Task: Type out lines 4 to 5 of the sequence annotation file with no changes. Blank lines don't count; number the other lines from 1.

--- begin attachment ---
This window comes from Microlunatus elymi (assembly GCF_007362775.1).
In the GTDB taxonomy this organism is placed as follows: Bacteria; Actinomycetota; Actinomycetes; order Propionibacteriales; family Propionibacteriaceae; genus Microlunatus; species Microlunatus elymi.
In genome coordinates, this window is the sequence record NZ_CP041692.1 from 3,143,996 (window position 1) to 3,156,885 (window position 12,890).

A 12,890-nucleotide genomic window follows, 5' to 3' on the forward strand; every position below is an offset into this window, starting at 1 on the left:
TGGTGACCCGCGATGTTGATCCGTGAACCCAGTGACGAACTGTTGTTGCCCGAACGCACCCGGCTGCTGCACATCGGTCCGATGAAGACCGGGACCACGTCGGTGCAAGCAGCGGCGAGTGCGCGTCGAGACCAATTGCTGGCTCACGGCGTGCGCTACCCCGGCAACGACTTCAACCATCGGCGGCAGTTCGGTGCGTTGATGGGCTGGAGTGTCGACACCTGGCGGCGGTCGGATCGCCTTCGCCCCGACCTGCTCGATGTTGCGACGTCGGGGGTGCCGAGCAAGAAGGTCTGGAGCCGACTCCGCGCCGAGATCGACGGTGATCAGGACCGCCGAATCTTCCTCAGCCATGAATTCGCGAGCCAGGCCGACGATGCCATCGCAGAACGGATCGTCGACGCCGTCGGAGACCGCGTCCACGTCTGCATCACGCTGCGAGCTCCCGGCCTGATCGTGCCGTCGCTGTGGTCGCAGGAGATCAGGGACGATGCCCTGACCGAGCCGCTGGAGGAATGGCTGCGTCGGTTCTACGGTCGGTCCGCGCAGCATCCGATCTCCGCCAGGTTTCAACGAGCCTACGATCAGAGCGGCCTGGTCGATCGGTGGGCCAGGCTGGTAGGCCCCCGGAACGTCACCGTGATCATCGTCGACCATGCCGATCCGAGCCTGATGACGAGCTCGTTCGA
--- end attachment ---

A 12,890-nucleotide genomic window follows, 5' to 3' on the forward strand; every position below is an offset into this window, starting at 1 on the left:
TGGTGACCCGCGATGTTGATCCGTGAACCCAGTGACGAACTGTTGTTGCCCGAACGCACCCGGCTGCTGCACATCGGTCCGATGAAGACCGGGACCACGTCGGTGCAAGCAGCGGCGAGTGCGCGTCGAGACCAATTGCTGGCTCACGGCGTGCGCTACCCCGGCAACGACTTCAACCATCGGCGGCAGTTCGGTGCGTTGATGGGCTGGAGTGTCGACACCTGGCGGCGGTCGGATCGCCTTCGCCCCGACCTGCTCGATGTTGCGACGTCGGGGGTGCCGAGCAAGAAGGTCTGGAGCCGACTCCGCGCCGAGATCGACGGTGATCAGGACCGCCGAATCTTCCTCAGCCATGAATTCGCGAGCCAGGCCGACGATGCCATCGCAGAACGGATCGTCGACGCCGTCGGAGACCGCGTCCACGTCTGCATCACGCTGCGAGCTCCCGGCCTGATCGTGCCGTCGCTGTGGTCGCAGGAGATCAGGGACGATGCCCTGACCGAGCCGCTGGAGGAATGGCTGCGTCGGTTCTACGGTCGGTCCGCGCAGCATCCGATCTCCGCCAGGTTTCAACGAGCCTACGATCAGAGCGGCCTGGTCGATCGGTGGGCCAGGCTGGTAGGCCCCCGGAACGTCACCGTGATCATCGTCGACCATGCCGATCCGAGCCTGATGACGAGCTCGTTCGA